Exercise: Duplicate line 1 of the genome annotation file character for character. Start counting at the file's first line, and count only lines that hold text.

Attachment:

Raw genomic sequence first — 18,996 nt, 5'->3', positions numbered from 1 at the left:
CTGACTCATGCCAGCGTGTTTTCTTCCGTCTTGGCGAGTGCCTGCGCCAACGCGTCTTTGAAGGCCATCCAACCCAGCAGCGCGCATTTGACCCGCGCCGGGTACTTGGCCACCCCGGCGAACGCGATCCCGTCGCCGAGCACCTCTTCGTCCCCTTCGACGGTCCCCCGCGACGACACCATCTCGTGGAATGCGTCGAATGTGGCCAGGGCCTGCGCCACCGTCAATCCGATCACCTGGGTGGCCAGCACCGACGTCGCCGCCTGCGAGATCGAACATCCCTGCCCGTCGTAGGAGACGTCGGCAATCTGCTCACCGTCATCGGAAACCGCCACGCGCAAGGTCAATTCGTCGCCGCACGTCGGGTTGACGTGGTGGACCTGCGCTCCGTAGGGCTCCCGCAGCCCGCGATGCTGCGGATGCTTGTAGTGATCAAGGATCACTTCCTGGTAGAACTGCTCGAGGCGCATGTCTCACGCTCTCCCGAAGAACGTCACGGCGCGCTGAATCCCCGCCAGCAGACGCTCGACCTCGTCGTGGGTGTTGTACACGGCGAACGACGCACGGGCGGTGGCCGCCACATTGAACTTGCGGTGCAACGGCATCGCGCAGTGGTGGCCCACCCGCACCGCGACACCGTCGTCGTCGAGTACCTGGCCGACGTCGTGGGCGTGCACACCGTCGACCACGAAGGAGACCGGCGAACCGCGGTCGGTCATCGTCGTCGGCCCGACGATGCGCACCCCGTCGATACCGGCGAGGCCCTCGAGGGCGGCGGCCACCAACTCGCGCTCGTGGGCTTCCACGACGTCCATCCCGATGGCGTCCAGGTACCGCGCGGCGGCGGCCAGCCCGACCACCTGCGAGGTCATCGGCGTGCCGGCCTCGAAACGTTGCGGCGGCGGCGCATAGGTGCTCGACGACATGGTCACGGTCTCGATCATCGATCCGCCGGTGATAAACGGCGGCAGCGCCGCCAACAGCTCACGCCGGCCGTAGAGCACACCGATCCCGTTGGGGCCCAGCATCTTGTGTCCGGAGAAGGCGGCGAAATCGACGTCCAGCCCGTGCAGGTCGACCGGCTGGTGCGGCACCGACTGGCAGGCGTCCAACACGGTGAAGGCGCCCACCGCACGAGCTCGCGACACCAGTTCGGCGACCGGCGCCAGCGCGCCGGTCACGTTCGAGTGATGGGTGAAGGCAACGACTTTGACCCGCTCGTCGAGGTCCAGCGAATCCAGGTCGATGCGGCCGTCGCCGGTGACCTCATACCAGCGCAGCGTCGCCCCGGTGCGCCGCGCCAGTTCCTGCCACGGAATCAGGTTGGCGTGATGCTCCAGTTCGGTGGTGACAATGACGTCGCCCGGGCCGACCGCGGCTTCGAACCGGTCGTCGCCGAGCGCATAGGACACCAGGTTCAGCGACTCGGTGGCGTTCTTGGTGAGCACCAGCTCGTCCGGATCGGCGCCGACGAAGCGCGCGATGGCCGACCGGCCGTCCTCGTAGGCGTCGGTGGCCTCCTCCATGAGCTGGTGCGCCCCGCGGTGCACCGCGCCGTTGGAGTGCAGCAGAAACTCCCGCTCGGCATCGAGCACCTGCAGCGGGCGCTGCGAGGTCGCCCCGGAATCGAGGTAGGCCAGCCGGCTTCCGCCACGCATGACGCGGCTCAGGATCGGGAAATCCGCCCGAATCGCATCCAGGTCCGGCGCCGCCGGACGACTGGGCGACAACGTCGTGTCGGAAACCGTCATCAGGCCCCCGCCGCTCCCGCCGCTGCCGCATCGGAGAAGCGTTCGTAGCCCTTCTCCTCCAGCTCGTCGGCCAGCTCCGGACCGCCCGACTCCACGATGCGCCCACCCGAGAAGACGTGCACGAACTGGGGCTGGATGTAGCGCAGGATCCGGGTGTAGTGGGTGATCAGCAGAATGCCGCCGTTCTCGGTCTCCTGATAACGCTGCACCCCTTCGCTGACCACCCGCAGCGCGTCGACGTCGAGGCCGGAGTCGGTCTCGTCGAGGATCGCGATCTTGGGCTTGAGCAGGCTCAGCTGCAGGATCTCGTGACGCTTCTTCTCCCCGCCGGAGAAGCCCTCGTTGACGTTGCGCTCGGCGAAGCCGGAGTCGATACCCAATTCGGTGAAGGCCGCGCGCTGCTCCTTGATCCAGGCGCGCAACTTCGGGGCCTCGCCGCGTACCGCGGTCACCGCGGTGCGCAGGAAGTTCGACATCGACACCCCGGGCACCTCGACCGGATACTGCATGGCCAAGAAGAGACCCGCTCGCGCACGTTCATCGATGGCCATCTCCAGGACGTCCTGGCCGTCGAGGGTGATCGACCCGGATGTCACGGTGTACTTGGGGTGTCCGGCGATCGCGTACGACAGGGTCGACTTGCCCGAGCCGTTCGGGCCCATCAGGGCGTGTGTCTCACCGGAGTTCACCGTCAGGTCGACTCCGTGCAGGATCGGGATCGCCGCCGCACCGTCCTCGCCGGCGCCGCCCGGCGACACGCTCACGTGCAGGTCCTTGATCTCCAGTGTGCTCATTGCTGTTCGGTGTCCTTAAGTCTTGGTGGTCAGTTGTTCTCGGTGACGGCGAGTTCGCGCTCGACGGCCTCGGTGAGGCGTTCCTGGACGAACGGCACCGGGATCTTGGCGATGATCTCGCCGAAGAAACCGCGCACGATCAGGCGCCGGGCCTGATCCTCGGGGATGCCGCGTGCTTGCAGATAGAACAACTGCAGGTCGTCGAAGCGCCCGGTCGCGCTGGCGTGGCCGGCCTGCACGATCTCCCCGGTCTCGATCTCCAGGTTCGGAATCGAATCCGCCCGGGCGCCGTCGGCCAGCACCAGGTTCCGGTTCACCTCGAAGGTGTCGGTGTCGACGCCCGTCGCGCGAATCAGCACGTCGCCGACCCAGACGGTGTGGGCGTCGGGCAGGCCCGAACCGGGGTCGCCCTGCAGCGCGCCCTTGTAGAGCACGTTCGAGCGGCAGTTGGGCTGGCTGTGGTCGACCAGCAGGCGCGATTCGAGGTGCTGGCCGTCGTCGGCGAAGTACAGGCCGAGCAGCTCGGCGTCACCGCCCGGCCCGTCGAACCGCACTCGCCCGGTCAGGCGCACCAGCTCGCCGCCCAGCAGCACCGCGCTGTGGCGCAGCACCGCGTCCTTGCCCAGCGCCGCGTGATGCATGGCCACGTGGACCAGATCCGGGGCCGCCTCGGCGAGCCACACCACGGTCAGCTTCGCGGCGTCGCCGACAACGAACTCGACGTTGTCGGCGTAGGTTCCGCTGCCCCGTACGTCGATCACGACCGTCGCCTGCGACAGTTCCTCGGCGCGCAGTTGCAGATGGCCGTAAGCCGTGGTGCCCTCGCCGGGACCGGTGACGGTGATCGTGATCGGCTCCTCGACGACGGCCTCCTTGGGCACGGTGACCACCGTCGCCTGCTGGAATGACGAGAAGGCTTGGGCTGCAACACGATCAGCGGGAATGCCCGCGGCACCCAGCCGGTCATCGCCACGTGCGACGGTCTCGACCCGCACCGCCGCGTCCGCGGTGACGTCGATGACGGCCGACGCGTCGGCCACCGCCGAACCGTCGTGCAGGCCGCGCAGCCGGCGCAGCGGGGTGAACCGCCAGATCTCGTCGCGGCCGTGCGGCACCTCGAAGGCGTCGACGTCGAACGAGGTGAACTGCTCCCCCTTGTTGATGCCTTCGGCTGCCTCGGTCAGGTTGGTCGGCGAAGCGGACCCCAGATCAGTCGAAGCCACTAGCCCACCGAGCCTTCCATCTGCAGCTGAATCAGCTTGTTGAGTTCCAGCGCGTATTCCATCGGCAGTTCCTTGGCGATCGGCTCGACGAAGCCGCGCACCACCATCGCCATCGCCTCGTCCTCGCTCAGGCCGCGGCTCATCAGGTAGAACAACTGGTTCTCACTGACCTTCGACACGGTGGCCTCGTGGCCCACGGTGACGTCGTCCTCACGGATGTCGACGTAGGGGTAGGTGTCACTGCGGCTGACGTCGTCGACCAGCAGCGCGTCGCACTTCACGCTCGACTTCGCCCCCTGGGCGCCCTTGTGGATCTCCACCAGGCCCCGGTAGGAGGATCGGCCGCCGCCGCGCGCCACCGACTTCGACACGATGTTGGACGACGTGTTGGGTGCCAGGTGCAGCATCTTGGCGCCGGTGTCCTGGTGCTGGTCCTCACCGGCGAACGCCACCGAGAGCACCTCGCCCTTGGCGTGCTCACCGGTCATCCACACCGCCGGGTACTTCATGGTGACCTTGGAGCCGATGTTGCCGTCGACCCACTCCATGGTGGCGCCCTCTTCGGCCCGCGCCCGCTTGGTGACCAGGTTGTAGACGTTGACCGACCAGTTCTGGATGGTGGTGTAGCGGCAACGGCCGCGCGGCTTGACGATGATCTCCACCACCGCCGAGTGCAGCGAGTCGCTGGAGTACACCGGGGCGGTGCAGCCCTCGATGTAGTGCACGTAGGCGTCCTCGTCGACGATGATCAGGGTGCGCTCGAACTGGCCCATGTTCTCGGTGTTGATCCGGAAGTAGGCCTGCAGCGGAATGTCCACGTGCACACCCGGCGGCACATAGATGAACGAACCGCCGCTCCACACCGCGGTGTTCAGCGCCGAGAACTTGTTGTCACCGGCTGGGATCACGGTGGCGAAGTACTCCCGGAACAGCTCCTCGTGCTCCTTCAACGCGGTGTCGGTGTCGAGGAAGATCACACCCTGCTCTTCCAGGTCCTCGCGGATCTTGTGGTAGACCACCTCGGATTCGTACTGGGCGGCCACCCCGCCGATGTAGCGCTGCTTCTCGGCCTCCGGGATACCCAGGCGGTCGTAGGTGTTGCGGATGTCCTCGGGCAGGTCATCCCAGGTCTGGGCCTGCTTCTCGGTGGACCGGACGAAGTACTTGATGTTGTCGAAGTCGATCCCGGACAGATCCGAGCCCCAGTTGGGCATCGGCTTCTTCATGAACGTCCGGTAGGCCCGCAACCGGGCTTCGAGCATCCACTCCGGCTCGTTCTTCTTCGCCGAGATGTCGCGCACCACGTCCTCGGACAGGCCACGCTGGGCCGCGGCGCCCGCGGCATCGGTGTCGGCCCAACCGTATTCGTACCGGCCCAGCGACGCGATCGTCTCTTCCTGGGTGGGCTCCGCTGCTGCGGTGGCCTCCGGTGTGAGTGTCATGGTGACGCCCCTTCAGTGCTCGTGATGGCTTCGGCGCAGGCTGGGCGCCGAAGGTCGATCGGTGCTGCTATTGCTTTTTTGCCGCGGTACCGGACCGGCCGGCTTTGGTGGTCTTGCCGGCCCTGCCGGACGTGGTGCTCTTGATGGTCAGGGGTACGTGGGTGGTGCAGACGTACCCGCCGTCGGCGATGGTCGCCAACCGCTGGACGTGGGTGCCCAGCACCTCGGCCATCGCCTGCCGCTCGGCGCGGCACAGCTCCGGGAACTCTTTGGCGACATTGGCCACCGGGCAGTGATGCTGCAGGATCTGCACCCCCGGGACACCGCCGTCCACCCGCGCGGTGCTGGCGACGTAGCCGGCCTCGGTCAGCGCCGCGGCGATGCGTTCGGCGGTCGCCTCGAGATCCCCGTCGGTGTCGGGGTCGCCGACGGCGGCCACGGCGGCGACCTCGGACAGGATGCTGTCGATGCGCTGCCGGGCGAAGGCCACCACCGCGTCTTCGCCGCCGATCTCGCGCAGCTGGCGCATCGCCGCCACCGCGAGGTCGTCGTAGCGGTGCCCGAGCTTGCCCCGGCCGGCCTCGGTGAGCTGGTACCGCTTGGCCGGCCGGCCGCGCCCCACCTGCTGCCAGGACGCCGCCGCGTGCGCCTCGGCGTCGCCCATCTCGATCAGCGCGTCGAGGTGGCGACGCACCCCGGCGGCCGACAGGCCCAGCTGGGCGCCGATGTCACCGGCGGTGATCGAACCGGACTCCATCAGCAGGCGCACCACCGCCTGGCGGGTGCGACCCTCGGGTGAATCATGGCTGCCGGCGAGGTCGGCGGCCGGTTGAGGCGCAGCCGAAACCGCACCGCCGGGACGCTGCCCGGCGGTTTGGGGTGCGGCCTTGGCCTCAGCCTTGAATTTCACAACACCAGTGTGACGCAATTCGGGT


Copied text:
Raw genomic sequence first — 18,996 nt, 5'->3', positions numbered from 1 at the left: